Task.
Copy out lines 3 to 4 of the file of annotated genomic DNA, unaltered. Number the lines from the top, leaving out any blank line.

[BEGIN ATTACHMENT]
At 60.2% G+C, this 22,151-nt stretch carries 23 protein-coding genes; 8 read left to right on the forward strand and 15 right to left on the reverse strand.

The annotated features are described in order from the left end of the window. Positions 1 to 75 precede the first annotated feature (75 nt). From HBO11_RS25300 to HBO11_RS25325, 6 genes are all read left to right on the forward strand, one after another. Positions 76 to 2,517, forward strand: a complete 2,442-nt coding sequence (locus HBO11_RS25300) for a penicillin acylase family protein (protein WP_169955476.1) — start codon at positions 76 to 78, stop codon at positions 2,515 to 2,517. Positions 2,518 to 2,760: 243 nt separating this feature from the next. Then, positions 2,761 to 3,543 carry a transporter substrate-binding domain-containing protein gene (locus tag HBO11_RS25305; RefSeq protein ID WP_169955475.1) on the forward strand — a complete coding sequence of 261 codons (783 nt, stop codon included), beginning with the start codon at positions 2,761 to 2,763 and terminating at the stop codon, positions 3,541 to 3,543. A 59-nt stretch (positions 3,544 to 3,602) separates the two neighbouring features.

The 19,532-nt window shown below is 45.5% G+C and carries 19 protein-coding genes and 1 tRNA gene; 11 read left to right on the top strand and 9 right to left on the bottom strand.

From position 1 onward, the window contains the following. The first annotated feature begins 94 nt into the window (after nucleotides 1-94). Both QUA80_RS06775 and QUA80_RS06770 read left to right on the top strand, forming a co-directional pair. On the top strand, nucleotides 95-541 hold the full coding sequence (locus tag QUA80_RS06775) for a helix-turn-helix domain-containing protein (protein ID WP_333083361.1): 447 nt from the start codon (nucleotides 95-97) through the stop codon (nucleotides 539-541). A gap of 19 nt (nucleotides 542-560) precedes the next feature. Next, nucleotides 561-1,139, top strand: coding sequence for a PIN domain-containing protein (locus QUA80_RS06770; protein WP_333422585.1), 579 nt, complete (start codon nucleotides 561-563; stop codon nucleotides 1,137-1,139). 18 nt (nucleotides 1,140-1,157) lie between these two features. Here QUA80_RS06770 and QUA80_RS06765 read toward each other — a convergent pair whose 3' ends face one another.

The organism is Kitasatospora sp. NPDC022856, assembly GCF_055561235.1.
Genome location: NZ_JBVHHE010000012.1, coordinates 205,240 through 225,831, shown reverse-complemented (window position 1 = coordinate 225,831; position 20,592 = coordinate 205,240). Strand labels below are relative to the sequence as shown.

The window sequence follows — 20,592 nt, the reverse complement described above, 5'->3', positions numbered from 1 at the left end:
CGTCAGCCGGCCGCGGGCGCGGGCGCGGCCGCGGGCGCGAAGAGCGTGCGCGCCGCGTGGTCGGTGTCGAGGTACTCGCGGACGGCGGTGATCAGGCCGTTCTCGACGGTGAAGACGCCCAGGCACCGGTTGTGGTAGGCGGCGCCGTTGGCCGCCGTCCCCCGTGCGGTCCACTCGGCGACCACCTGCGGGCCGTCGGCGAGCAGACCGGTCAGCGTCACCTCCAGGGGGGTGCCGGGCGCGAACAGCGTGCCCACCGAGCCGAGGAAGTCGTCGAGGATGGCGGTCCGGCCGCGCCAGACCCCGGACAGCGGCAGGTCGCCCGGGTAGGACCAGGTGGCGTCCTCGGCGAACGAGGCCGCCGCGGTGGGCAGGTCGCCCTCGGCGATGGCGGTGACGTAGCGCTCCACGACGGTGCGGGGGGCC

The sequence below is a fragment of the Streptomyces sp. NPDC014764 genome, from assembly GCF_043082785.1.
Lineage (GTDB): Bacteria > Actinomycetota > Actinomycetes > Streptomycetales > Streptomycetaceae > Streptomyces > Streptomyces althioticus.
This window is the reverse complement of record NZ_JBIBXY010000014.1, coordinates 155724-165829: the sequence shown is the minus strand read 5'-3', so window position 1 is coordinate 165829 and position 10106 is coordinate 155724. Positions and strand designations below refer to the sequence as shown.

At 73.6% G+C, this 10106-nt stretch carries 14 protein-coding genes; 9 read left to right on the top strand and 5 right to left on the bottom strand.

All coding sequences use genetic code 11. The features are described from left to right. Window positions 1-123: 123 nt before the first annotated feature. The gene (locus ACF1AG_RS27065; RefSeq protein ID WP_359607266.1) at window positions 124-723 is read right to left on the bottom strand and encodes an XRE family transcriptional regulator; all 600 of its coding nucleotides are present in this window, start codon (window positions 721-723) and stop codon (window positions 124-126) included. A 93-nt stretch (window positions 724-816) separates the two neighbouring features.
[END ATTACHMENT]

The 19,532-nt window shown below is 45.5% G+C and carries 19 protein-coding genes and 1 tRNA gene; 11 read left to right on the top strand and 9 right to left on the bottom strand.

From position 1 onward, the window contains the following. The first annotated feature begins 94 nt into the window (after nucleotides 1-94). Both QUA80_RS06775 and QUA80_RS06770 read left to right on the top strand, forming a co-directional pair. On the top strand, nucleotides 95-541 hold the full coding sequence (locus tag QUA80_RS06775) for a helix-turn-helix domain-containing protein (protein ID WP_333083361.1): 447 nt from the start codon (nucleotides 95-97) through the stop codon (nucleotides 539-541). A gap of 19 nt (nucleotides 542-560) precedes the next feature. Next, nucleotides 561-1,139, top strand: coding sequence for a PIN domain-containing protein (locus QUA80_RS06770; protein WP_333422585.1), 579 nt, complete (start codon nucleotides 561-563; stop codon nucleotides 1,137-1,139). 18 nt (nucleotides 1,140-1,157) lie between these two features. Here QUA80_RS06770 and QUA80_RS06765 read toward each other — a convergent pair whose 3' ends face one another.